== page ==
Printer Friendly

The sukkah and the World Trade Center.

A few weeks ago, the Jewish community celebrated the harvest festival by building "sukkot." What is a "sukkah"? Just a fragile hut with a leafy roof, the most vulnerable of houses. Vulnerable in time, where it lasts for only a week each year. Vulnerable in space, where its roof must be not only leafy but leaky--letting in the starlight, and gusts of wind and rain.

Why a sukkah? Why does the Sukkot prayer plead to God for a "sukkah of shalom" rather than God's "tent" or "house" or "palace" of peace? Precisely because the sukkah is so vulnerable.

For much of our lives we try to achieve peace and safety by building with steel and concrete and toughness--pyramids, air raid shelters, Pentagons, and World Trade Centers. We harden what might be targets and, like Pharaoh, harden our hearts against what is foreign to us. But the sukkah comes to remind us: We are in truth all vulnerable. If "a hard rain gonna fall," it will fall on all of us.

Americans have felt invulnerable. The oceans, our wealth, our military power have made up what seemed an invulnerable shield. Yet on Sept. 11 the ancient truth came home: We all live in a sukkah.

The planet is one interwoven web of life. I must love my neighbor as I do myself, because my neighbor and myself are interwoven. If I hate my neighbor, the hatred will recoil upon me.

How do we make such a vulnerable house into a place of shalom, of peace and security and harmony and wholeness? The lesson is that only a world where we all recognize our vulnerability can become a world where all communities feel responsible to all other communities. Once acts of murder happen, the murderers must be brought to justice--without killing more innocents. But the goal must be to prevent such murders, and only a world where we all know how vulnerable we are can prevent such acts of rage and murder. If I treat my neighbor's pain and grief as foreign, I will end up suffering when my neighbor's pain and grief curdle into rage. But if I realize that the walls between us are full of holes, I can reach through them in compassion.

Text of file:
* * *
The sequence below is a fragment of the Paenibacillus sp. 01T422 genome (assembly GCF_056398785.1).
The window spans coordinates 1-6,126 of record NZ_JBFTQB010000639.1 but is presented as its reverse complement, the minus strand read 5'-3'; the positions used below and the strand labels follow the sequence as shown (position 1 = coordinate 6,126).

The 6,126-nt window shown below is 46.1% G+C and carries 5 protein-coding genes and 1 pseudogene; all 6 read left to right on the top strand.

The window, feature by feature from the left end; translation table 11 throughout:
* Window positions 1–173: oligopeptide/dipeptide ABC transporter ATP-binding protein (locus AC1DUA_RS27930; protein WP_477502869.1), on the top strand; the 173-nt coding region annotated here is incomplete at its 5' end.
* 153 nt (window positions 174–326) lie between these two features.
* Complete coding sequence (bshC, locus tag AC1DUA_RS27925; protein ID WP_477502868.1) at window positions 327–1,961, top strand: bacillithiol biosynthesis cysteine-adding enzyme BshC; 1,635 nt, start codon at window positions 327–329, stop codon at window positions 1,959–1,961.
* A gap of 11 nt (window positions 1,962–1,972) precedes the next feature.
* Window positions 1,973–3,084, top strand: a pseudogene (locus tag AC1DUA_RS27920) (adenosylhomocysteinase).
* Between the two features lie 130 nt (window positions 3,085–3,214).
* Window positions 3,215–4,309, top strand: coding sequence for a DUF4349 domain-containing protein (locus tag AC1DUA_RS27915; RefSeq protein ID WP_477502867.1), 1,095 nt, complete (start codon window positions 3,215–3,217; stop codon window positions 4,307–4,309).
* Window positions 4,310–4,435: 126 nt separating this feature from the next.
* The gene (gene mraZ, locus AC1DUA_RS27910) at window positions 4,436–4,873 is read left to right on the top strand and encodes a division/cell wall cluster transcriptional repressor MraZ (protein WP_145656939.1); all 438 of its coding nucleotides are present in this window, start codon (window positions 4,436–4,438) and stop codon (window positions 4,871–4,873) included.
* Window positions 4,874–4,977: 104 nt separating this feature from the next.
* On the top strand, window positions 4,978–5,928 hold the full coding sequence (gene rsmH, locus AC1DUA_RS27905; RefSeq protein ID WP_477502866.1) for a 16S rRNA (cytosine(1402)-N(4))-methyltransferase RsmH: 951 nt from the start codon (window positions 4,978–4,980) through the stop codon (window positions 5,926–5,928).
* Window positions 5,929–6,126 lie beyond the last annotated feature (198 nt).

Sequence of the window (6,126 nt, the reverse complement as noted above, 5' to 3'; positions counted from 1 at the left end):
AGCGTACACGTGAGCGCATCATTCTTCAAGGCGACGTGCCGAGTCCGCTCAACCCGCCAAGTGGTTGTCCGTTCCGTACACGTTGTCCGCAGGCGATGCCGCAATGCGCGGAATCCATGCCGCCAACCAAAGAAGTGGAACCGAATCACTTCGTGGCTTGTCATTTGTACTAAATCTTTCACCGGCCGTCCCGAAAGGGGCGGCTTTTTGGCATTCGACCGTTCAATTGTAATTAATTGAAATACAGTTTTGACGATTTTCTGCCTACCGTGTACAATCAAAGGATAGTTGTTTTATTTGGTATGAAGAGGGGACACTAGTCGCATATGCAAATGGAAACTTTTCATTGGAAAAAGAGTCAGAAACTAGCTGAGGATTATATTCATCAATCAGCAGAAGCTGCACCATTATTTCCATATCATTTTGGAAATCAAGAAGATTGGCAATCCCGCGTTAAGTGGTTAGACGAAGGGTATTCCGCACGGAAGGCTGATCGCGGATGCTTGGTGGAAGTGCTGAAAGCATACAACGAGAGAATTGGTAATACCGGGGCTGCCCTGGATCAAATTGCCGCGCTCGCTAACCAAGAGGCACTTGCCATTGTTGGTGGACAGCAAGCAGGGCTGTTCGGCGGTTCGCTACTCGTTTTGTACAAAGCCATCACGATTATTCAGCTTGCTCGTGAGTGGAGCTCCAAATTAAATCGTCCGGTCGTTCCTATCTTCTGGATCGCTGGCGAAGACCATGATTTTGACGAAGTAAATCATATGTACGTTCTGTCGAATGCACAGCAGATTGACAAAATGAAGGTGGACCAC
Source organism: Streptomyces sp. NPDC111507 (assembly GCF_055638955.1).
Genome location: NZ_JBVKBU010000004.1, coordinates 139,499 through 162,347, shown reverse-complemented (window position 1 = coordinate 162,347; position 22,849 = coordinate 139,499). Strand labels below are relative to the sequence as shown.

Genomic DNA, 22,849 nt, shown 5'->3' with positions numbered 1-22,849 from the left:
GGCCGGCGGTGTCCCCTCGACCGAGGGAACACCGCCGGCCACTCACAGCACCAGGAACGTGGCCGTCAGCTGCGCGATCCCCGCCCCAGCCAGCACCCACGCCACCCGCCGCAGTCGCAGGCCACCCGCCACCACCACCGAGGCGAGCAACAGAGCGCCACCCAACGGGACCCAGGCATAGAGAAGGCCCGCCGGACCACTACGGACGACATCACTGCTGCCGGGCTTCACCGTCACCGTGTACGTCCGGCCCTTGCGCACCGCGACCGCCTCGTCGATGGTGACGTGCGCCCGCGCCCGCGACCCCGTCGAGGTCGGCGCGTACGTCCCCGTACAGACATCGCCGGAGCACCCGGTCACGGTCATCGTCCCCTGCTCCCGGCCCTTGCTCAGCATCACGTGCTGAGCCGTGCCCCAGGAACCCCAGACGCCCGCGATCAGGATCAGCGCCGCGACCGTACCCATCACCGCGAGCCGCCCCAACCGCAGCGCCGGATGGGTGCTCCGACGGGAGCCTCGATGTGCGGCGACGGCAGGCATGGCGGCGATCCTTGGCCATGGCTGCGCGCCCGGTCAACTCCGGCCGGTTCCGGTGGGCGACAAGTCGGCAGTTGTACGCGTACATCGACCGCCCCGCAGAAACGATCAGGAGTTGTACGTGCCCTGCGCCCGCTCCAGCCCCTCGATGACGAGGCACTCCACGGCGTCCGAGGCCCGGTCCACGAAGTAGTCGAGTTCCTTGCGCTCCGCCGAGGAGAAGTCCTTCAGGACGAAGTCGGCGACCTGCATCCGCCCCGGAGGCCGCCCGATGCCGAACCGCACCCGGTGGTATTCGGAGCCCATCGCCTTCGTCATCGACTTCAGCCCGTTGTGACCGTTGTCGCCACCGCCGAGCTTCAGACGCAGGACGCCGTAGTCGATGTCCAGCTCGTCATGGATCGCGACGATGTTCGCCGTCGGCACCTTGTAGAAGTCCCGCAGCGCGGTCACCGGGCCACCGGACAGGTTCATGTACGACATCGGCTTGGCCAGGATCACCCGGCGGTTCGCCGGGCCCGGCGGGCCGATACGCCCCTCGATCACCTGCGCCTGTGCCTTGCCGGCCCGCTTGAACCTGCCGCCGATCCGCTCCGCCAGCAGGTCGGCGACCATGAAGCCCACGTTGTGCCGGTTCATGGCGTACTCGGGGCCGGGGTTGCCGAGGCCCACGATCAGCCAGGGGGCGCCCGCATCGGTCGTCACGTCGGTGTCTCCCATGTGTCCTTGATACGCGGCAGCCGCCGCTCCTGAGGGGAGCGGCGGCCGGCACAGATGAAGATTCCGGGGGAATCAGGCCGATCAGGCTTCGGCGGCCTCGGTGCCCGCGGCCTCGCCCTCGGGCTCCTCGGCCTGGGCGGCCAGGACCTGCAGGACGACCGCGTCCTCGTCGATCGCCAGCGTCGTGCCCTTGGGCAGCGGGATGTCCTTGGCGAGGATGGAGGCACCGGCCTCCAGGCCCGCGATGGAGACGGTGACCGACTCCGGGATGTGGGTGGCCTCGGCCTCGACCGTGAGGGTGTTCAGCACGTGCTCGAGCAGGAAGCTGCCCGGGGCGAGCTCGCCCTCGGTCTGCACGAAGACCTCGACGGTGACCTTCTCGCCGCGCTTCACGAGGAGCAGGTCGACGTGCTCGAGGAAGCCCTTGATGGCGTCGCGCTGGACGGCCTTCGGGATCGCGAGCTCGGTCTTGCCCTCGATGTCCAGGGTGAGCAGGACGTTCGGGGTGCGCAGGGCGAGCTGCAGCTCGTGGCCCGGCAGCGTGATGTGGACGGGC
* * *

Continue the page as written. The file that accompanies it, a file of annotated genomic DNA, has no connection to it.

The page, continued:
Rabbi Arthur Waskow is director of The Shalom Center and author of Godwrestling--Round 2.
COPYRIGHT 2001 Sojourners
No portion of this article can be reproduced without the express written permission from the copyright holder.
Copyright 2001, Gale Group. All rights reserved. Gale Group is a Thomson Corporation Company.

Article Details
Printer friendly Cite/link Email Feedback
Author:Waskow, Arthur
Article Type:Brief Article
Geographic Code:1USA
Date:Nov 1, 2001
Previous Article:A word of hope in the rubble.
Next Article:Let there be light.

Related Articles
World Trade Organization caught in the middle: are TEDS the only way out?
Securities Pro.
Editor's corner.
From Dr. Janice Campbell. (Letters to the Editor).
WTC trial should begin in early February.
Wares v. Vanbebber.

Terms of use | Privacy policy | Copyright © 2020 Farlex, Inc. | Feedback | For webmasters